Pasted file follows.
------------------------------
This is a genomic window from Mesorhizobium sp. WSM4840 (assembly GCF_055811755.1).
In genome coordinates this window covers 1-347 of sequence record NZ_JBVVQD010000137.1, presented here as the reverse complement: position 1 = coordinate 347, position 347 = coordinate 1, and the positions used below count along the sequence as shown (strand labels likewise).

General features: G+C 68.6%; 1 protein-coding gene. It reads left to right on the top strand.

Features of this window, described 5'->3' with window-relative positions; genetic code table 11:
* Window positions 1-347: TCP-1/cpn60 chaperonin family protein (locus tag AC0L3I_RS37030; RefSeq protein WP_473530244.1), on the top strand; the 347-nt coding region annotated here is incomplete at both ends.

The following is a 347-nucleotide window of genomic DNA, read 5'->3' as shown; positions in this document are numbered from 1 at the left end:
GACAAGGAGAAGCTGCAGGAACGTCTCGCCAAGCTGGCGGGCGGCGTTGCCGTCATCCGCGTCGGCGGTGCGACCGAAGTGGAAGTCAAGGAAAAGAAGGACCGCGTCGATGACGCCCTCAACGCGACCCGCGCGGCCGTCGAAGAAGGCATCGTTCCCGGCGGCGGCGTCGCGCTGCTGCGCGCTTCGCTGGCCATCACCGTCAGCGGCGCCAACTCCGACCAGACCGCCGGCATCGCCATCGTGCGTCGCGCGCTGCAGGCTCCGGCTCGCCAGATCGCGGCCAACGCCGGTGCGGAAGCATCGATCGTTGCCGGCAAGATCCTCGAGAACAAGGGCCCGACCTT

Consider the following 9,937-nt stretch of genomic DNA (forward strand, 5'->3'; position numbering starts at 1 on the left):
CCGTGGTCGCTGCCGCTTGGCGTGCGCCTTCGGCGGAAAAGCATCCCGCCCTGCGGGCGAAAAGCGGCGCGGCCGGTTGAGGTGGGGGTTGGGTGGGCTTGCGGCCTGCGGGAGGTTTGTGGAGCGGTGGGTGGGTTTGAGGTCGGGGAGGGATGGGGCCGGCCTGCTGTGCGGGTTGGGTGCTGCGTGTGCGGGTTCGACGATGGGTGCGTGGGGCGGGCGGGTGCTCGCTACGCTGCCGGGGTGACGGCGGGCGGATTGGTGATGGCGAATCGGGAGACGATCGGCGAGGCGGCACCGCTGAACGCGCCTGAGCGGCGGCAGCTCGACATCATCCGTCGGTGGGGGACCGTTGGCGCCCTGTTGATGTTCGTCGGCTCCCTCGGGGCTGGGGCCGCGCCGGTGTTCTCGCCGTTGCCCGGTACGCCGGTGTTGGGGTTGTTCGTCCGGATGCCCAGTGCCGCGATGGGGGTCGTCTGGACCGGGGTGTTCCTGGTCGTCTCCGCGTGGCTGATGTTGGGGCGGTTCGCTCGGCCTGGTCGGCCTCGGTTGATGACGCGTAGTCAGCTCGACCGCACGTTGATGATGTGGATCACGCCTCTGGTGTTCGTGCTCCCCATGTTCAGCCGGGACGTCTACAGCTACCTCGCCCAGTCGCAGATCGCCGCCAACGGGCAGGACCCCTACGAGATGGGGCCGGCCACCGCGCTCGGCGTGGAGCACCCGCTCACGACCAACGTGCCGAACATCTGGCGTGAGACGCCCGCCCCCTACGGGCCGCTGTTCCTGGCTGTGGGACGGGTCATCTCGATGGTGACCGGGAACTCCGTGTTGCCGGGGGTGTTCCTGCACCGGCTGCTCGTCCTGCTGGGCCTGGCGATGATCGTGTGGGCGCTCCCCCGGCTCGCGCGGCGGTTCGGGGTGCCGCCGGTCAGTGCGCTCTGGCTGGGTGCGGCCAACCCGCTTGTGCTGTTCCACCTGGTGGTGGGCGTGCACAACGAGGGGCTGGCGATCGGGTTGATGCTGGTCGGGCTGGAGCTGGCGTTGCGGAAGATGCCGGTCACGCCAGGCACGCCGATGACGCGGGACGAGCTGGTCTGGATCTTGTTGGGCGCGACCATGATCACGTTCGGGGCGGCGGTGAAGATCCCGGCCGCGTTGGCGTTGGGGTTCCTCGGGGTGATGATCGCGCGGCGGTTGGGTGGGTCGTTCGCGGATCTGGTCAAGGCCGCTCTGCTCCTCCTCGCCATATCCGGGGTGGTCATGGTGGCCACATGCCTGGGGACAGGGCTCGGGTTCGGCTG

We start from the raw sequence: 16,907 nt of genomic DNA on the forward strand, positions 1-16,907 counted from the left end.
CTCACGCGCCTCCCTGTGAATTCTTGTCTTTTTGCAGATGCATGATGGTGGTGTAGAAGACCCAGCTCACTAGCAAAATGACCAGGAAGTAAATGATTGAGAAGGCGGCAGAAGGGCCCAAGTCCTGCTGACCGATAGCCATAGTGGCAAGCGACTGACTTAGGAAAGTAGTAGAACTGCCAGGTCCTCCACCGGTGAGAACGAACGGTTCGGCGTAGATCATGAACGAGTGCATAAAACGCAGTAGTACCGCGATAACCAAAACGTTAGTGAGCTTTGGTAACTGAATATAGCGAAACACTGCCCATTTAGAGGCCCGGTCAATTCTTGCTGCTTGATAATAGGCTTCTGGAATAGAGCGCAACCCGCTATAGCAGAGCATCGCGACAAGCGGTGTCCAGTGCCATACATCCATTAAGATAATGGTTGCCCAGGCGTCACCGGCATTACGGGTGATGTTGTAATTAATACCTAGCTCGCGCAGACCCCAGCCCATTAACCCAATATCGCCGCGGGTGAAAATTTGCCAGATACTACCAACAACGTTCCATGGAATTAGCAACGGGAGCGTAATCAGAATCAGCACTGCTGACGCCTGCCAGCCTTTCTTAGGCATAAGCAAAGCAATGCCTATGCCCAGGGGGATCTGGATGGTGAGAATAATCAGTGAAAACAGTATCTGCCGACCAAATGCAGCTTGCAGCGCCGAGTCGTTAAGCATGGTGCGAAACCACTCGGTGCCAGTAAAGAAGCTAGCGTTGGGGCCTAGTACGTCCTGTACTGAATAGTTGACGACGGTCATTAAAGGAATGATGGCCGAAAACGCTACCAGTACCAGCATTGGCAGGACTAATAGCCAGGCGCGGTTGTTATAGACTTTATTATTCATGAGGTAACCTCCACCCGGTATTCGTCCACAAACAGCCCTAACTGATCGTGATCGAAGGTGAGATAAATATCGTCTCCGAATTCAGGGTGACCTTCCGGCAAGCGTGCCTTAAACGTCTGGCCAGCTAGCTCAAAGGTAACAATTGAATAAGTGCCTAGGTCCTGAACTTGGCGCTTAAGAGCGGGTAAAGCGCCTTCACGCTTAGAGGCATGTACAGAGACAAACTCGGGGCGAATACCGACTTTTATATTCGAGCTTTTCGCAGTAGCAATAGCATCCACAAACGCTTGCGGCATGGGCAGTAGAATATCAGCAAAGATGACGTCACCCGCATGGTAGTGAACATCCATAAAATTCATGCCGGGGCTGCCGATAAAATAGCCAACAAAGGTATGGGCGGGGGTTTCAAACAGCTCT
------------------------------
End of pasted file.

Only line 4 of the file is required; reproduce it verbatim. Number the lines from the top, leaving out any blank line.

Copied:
Features of this window, described 5'->3' with window-relative positions; genetic code table 11: